Following the publication of Culture and Society (1956) and The Long Revolution (1961) Williams’s work became, not for the last time, the subject of debate across the Left. Palme Dutt found little more than what he called ‘brand x reformism’. Edward Thompson and C.L.R. James, despite different backgrounds and an ocean separating them, nevertheless concurred in saluting Williams’s achievement and in questioning, in a very different spirit from Palme Dutt, its emphases and lacunae. They asked where were Lilburne and the popular discourse of the Putney debates, where were the concepts of Marx’s Capital and what had happened to class agency and revolution amidst all this talk of ‘common meanings’ and ‘structures of feeling’?footnote2

The generosity of Williams’s approach to pre-socialist, or even antisocialist, traditions was disconcerting to critics on the Left. Yet it allowed him to tap neglected sources of social critique and to construct a socialist commitment that was to prove robust and weather-proof through several changes in the political climate. His insight into the formation of ruling class hegemony, and the ability of his own work to challenge it, stemmed from his decision to examine the patterns of established culture at their strong points and not to content himself with the comforting simplifications of a purely radical lineage. The main impulse of Williams’s work in the fifties was to (re)construct a critique of industrial capitalism as a human order rather than to pursue its specifically economic failures, or alleged failures, in the area of productivity. The Long Revolution went on to elaborate new conceptual tools which could identify hidden dimensions of political transformation and deep structures of the social formation. The insistence that political and economic institutions left out vital areas of experience and social practice, the attention paid to whole forms of life and longue durée, suggested at least the title and perhaps something in the overall method of Juliet Mitchell’s pioneering feminist essay ‘Women: The Longest Revolution’ in nlr 40 (1966). Raymond Williams’s analysis of the British social formation or of the culture industry was or became historical materialist by its very refusal of some of the established categories of Marxist discourse.

Williams’s abiding concern even with conservative tradition went together with the boldest espousal of new practices and institutions. The patterns whereby culture was produced and reproduced were a central pre-occupation for him, so were the democratic possibilities opened up by transformations in communications technology. In early discussions on the New Left board he championed the efforts of Stuart Hall, as editor, to address such questions and to experiment with a new understanding of contemporary popular culture. His work on education and communications created a climate of discussion and expectation which could not be wholly ignored even by officialdom. In his much reprinted Penguin Special on Communications he argued for public ownership of the means of communication, but for their operation to be ruled by a system of leasing to self-managing groups of producers and consumers. Those responsible for setting up the Open University or Channel Four did not directly involve Williams, yet the power of his advocacy remains visible in the better features of these institutions.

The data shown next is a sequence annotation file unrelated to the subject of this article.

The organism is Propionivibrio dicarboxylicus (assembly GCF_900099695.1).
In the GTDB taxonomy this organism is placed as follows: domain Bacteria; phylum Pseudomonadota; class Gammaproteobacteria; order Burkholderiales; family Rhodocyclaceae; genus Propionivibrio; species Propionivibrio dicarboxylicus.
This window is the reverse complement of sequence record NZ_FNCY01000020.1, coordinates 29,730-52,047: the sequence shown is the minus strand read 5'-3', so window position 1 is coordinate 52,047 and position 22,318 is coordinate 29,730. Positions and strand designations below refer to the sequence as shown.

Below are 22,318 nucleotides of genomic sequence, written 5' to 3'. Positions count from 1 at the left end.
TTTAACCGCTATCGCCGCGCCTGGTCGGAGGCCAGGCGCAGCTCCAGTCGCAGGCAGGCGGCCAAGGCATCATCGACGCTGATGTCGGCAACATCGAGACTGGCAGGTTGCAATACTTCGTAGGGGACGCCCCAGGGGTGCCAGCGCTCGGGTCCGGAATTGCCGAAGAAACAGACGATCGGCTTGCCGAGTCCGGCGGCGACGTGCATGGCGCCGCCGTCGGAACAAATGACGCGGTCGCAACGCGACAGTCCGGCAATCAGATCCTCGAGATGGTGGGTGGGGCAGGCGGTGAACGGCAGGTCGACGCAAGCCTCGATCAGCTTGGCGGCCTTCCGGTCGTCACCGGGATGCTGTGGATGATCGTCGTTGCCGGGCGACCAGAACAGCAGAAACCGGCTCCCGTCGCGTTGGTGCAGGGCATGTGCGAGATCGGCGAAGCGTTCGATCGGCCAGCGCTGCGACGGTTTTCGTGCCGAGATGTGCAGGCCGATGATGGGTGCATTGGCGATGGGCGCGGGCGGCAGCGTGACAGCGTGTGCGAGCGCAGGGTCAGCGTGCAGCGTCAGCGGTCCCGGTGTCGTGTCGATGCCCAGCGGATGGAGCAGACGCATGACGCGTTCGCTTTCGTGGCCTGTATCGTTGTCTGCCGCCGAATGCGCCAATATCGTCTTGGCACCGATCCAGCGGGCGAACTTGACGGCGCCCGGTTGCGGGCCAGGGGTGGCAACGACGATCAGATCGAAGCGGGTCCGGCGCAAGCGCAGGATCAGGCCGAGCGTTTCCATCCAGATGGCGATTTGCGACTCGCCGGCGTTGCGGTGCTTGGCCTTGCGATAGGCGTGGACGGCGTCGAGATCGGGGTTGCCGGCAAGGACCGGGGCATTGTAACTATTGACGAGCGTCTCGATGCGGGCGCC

An issue of the Listener for April 1968 helps explain why even a Labour Minister of Education would not solicit Williams’s participation. This weekly published by the bbc, with its articles by Sir Isaiah Berlin and Edward Heath, carried a piece entitled ‘Why Do I Demonstrate?’ by Williams in which he explained why he had joined the demonstrations against the Vietnam War and outside the German Embassy following the assassination attempt on Rudi Dutschke. It is worth quoting this at length since it exemplifies so well Williams’s ability to make the most pointed of interventions, to explain to us the wider significance of our own actions, and to put present problems in a new and unexpected context: ‘Today in a score of countries, the protest march has become a regular part of political activity. In the past in Britain, as at Peterloo and in the marches of the Chartists, there was a style of demonstration that pre-dated liberal democracy, the march of men without votes representing that majority who were excluded from political decision, and a march through the streets with banners because this was still the quickest and most visible means of communication. Today the means of communication are much more developed. . . . Yet parliamentary democracy has become increasingly formal under the pressure of consensus. . . . Moreover the theory of representative democracy, with all its strengths and limitations, is being itself surpassed in practice by the pressures of modern organized capitalism to channel decisions to many non-elected bodies. And a key role in this replacement of representative democracy is being played by the modern communications system, which is not, and does not pretend to be, democratic at all, except in purely negative ways. When the German students, after the shooting of Rudi Dutschke, demonstrated against a press monopoly, they were taking into the streets, and for their own good reasons, what had been for many years a central part of New Left theory: that in any large and complicated society, the communications system in newspapers, broadcasting and television is a major political institution—in its supply of necessary information, in its capacity to select, emphasize or exclude, and in its power to influence and campaign. But this institution . . . is permanently up for auction to rich men, to the new communications combines, who then claim by simple purchase this immense political power. . . . Parliament itself has conceded many decisive areas of power, in economic planning and in communications, to wholly undemocratic institutions which it is in no way prepared to fight. The measure of the failure of the social democratic parties in Western Europe is that by compromising on just those issues, they’ve excluded themselves from any serious consideration as the means to democracy and socialism. It is in the gap left by that failure that the new movements are being formed. . . . It is necessary to say soberly and quietly that the decay and corruption of the political system, and the intolerable violence now actually directed against the poor of the world, will go on being fought by all effective means.’footnote3